Low cost decentralized water purifier - a block of wood

This simple low cost design using a slice of a tree trunk could provide low cost purified water to millions of people.

It’s a brilliant biomimetic idea - wood is one of nature’s best drinking straw…developed over millions of years. Tree’s suck up water from the ground and send the water up to the leaves to evapo-transpire in the atmosphere.

This design is based on the brilliant research of Mingwei Zhu, Yiju Li, Guang Chen and Feng Jiang of Nanjing U, Harbin Engineering U, U of Maryland and U of British Columbia respectively, in their 2017 paper: Tree-inspired Design for High-Efficiency Water Extraction.
The great thing about this technology is that it is advanced science but extremely low tech. It can yield an astounding 11 litres of water / hour in the lab and can be used not only to purify water, but extract water right from the earth! For this reason, I have designed two different models to test.

10.1002adma.201704107.pdf (2.5 MB)

Designs covered are:

  • unit for manually desalinating seawater or brakish / gray water
  • unit for extracting water right from the soil in the ground.
  • smallholdings agricutlural application: long aqueduct and channel ocean water to circulate inland. The aqueduct can also be lined with many slices of tree trunks and covered with poly plastic with a channel on the inside to drain the potable water into the surrounding ground for drip irrigation. In drought regions of South Africa near the ocean, pumping ocean water inland a short distance into coastal land can irrigate it.
  • simplest low tech emergency model: the simplest model is to put the ocean or brakish water in a tub and place a piece of poly plastic covering with channels for the potable water.
  • These units could also be an excellent solution for residential water purification. We will experiment with this in our own ecohome design.

If Day Zero should ever strike, these units could be used in an emergency situation to allow people to draw potable water right from the ground their home is built on. If we can reach theoretical limits of 11 litres of water / m2 / day, that would be more than enough to provide for a family.

In South Africa, the natural species to try is Bluegum. Tests would be required to test Bluegum on land to see what kind of potable water rates we can achieve. Such units could prevent many people from having to go to queues. Experiments need to be conducted to determine rates of water purification for different trees, ring thicknesses and water quality for each country. The bonus for invasive species is that it is exploiting the very property of invasive species to solve the water scarcity problem. So we can solve two problems at once, controlling invasive species, but repurposing the property that makes them so damaging to benefit us instead.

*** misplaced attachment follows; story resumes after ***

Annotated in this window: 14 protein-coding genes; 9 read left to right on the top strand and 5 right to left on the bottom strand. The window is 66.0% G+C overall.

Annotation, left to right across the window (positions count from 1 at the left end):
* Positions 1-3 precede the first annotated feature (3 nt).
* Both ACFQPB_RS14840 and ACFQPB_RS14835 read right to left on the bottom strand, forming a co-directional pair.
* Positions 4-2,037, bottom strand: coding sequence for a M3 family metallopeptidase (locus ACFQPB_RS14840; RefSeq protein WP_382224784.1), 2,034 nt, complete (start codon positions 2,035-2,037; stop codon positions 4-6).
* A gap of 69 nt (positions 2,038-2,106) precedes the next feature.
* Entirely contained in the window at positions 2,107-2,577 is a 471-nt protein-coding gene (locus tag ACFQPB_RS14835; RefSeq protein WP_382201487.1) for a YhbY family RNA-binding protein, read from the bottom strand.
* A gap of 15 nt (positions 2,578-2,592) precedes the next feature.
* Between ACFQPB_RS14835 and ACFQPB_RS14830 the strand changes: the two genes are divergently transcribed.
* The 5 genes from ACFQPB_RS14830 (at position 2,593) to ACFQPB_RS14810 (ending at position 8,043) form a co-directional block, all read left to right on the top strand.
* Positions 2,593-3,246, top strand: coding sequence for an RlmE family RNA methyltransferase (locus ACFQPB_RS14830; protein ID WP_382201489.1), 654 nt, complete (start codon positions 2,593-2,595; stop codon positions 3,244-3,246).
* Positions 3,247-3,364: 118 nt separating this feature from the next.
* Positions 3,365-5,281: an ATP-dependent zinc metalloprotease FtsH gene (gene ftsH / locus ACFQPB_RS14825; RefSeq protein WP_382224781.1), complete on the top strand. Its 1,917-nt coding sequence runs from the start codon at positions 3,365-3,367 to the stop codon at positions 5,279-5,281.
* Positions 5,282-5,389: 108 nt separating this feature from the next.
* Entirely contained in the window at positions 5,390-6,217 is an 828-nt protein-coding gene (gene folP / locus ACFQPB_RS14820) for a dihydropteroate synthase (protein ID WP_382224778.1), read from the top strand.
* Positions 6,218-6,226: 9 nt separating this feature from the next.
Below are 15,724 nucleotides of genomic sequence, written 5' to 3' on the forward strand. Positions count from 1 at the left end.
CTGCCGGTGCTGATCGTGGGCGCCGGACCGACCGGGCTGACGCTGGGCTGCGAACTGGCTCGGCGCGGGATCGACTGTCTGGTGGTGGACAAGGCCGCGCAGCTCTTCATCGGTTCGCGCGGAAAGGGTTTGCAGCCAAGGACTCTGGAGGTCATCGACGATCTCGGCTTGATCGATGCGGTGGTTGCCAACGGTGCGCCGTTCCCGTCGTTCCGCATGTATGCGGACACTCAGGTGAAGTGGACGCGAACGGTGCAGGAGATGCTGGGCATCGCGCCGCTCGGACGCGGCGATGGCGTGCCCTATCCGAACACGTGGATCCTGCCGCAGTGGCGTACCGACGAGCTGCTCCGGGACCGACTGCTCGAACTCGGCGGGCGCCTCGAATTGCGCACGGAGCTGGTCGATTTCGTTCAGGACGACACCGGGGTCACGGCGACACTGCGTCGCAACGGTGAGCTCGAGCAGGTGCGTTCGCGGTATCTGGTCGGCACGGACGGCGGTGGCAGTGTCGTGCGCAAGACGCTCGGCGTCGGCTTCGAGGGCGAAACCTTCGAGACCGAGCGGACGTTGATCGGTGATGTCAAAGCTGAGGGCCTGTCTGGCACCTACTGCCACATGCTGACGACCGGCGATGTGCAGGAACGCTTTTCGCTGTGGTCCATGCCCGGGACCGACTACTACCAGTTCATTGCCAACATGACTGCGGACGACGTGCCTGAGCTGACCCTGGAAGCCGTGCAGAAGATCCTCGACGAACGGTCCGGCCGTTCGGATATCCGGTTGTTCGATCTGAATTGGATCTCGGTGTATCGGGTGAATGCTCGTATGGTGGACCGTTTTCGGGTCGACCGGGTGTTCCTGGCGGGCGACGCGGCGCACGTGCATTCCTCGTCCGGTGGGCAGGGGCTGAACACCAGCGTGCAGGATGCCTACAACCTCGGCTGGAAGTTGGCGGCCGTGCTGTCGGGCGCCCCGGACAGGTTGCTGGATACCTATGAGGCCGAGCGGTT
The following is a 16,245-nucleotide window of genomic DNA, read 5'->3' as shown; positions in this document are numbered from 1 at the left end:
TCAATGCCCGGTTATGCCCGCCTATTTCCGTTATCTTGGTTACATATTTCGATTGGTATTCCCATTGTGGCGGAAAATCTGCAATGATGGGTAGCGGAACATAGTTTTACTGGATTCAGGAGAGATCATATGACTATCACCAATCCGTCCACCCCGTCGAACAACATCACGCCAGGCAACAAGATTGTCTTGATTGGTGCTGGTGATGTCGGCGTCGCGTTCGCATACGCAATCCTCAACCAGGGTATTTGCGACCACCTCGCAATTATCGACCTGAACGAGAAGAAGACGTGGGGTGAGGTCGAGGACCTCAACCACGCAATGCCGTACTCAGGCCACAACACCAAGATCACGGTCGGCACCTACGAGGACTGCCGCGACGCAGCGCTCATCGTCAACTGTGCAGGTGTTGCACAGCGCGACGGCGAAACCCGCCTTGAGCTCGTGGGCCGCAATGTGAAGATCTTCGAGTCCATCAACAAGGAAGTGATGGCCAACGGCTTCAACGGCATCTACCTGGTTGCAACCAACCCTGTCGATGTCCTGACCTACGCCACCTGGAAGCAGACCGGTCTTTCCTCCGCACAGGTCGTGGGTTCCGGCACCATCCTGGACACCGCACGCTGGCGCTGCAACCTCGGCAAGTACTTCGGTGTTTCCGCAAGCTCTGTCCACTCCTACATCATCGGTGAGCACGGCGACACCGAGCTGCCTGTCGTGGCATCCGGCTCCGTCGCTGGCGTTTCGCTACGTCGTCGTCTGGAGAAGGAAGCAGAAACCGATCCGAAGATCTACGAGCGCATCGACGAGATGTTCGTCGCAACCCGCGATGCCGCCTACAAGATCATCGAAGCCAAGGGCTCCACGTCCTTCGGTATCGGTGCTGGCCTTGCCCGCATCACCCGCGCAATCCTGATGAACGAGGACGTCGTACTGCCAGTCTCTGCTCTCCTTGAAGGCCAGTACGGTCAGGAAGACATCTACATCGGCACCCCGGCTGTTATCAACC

Sketch of unit for purifiying Ocean Water / Gray Water

Sketch of design of unit for extracting potable water directly from soil

Such simple technology may have a profound impact for millions of marginalized people around the globe who do not have access to clean water. Different groups can test different species around the globe to find the optimal solution for their respective country. @RicardoRug can try species in South America, @Qing can suggest colleagues to try different species in China, Innovators in the Middle East, India, Australia, any water stressed city, can experiment to find the optimal sustainably harvested species.

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Here some of the ideas in Bogotá we think can be developed with this tech.

his proposal can be installed in parks to extract water from the floor and be used for drinking fountains or the irrigation systems of the same park, to reduce the amount of water that is used for this, without the need to connect to the aqueduct.

Can also be installed in public spaces connected to urban furniture cone chairs, which can contain the mechanisms inside and this water is used for drinking or to have water for animals.

Some households are located in areas that do not have connections to urban aqueduct networks, which limits their access to potable water, in this case it can be installed in areas of several homes where several families can access to consumption.